Baraka wins Newark mayoralty with united labor support

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A labor movement united around his election in the Newark mayoral campaign May 13 is seen as having been a key cause of the victory of Ras Baraka over his opponent, Shavar Jeffries.

Baraka, a city councilman, former high school principal and son of Imiri and Amina Baraka garnered 54 percent of the vote over Shavar Jeffries, a law professor closely identified with former Mayor Corey Booker.

Unions that have differed on candidates in races as recently as the 2013 gubernatorial election in New Jersey came together yesterday to successfully back Baraka's bid for office.. There was no significant organized labor support for Jeffries.

The Communications Workers of America, sent hundreds of canvassers out onto the streets daily in the last weeks of this non-partisan campaign. CWA Local 1037 representative Christian Estevez described for the press how the union canvassers worked hard until the very last minute pulling out the votes. "Nobody comes back early. You knock on doors again and again and again until all of the polls close." Estevez himself dispatched some 150 canvassers on Election Day alone.

The Laborers union, which had endorsed Republican Gov. Chris Christie in his bid for reelection, was also on board yesterday for Baraka's campaign. Wearing the signature orange t-shirts of LIUNA, union members went door-to-door in Roseville and other sections of the city. While some handed out leaflets, others rounded up voters who needed rides. The LIUNA members were in evidence at many of the city's polling places during the day.

"Ras Baraka has the ability to move Newark forward and the right principles to leave no one behind in the process," said Raymond Pocino, Eastern Regional Manager for LIUNA. His union includes many construction workers and has more than 1,300 of its members living in the city of Newark itself.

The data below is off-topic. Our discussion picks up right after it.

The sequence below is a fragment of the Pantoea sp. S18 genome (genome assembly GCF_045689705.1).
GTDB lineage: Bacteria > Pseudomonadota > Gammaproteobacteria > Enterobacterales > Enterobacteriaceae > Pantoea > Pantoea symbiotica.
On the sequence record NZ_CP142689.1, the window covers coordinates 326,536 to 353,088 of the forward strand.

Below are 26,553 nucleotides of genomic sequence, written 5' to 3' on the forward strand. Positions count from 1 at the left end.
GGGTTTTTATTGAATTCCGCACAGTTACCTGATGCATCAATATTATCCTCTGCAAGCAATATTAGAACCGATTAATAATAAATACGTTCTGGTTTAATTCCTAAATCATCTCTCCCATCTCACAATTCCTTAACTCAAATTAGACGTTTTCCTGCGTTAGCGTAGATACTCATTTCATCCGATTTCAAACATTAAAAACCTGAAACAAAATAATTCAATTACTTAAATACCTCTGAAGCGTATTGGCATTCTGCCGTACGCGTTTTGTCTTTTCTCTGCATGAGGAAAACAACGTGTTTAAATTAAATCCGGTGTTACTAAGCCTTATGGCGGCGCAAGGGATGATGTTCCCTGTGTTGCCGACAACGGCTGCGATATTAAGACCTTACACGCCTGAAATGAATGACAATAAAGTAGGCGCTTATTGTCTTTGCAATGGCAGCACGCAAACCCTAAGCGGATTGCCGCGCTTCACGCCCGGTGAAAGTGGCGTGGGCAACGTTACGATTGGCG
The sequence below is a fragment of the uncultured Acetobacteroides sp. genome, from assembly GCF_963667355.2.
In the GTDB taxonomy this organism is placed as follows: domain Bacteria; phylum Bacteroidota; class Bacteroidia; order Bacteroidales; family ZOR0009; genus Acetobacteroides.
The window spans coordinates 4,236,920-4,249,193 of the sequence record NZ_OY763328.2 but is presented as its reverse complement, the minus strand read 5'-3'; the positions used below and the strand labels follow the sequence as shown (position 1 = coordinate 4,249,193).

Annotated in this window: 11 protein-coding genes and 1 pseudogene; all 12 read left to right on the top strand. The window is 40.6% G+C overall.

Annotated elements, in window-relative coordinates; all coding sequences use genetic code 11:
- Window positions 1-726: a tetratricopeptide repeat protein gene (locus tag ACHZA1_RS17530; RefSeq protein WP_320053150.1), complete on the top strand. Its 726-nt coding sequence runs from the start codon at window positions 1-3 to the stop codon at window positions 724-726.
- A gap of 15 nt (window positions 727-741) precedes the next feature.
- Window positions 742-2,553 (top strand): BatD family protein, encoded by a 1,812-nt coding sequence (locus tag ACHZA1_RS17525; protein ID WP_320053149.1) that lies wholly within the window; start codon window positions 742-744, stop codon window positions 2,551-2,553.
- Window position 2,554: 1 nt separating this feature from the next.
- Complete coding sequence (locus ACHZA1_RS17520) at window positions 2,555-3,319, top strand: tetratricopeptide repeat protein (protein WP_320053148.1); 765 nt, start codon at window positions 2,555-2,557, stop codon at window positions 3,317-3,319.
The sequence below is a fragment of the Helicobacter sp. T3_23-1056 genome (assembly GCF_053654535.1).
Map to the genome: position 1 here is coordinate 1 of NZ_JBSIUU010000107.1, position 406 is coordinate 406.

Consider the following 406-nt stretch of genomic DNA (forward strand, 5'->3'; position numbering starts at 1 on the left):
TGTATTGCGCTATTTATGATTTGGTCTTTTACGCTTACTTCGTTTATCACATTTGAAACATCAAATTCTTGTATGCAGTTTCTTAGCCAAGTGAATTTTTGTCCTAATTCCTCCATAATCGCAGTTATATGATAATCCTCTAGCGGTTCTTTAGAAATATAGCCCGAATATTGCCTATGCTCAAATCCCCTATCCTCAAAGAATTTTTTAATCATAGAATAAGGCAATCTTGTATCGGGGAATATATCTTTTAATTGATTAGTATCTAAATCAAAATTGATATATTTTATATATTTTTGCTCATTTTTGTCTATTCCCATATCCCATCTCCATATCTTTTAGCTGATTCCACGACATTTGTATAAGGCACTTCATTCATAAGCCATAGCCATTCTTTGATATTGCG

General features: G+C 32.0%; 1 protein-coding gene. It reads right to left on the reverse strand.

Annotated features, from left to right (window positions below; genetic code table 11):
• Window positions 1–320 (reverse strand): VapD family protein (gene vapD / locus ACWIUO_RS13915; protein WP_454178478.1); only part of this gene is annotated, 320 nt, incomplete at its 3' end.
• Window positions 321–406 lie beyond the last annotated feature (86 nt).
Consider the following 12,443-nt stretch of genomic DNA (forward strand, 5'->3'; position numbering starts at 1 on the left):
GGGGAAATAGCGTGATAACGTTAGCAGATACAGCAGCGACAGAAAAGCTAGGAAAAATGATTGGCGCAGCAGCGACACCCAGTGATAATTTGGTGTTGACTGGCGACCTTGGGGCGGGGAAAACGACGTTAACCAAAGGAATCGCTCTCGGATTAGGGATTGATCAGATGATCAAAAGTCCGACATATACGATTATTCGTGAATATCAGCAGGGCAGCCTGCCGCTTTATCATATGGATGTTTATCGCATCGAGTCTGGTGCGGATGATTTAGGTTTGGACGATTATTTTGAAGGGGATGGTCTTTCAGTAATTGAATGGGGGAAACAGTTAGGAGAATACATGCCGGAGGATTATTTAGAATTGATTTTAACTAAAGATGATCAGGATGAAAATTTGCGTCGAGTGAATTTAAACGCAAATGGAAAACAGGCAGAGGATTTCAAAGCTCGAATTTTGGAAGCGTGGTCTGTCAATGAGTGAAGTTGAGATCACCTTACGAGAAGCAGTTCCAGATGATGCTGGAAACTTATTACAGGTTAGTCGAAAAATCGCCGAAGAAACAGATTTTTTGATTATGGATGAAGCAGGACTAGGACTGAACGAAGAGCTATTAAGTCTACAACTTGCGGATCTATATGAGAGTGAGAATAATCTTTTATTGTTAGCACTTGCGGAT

The teacher's unions backed Baraka not just because of his own personal background (he was a teacher and a school principal) but because of his fierce defense of the public school system itself. Public schools have been under attack in Newark as they have been elsewhere across the country.

Charter school groups spent at least $3.5 million in ads attacking Baraka.

"The election of Baraka is a rejection of the charter push," said Analilla Mejia, director of the New Jersey Working Families Party, in a statement. The party is an ally of the labor movement. "We got into the race because it was an opportunity to beat back the toxic brand of school reform favored by Governor Christie and by Shavar Jeffries' hedge fund allies," said Mejia.

Indications are that Jeffries strong involvement with the charter school movement and Baraka's ability to connect that with the increasingly unpopular governor and the Wall Street hedge funds that benefit from charter schools did indeed play a major role in how people voted.

There were unsuccessful attempts to use the issue of crime against Baraka, with TV ads virtually blaming him for the high crime rates in Newark.

Baraka argued successfully that economic development, and infrastructure repair, not just more police, is the way to begin making headway against crime.

Although, toward the very end of the campaign, the heavy outside spending by groups backing Jeffries narrowed the lead Baraka had held throughout, it was not enough to overcome the strong community and labor support behind Baraka.

Photo: Ras Baraka stands with supporters as he campaigned for mayor of Newark, N.J., May 11, 2014. (via Cidalia Pereira/Facebook)

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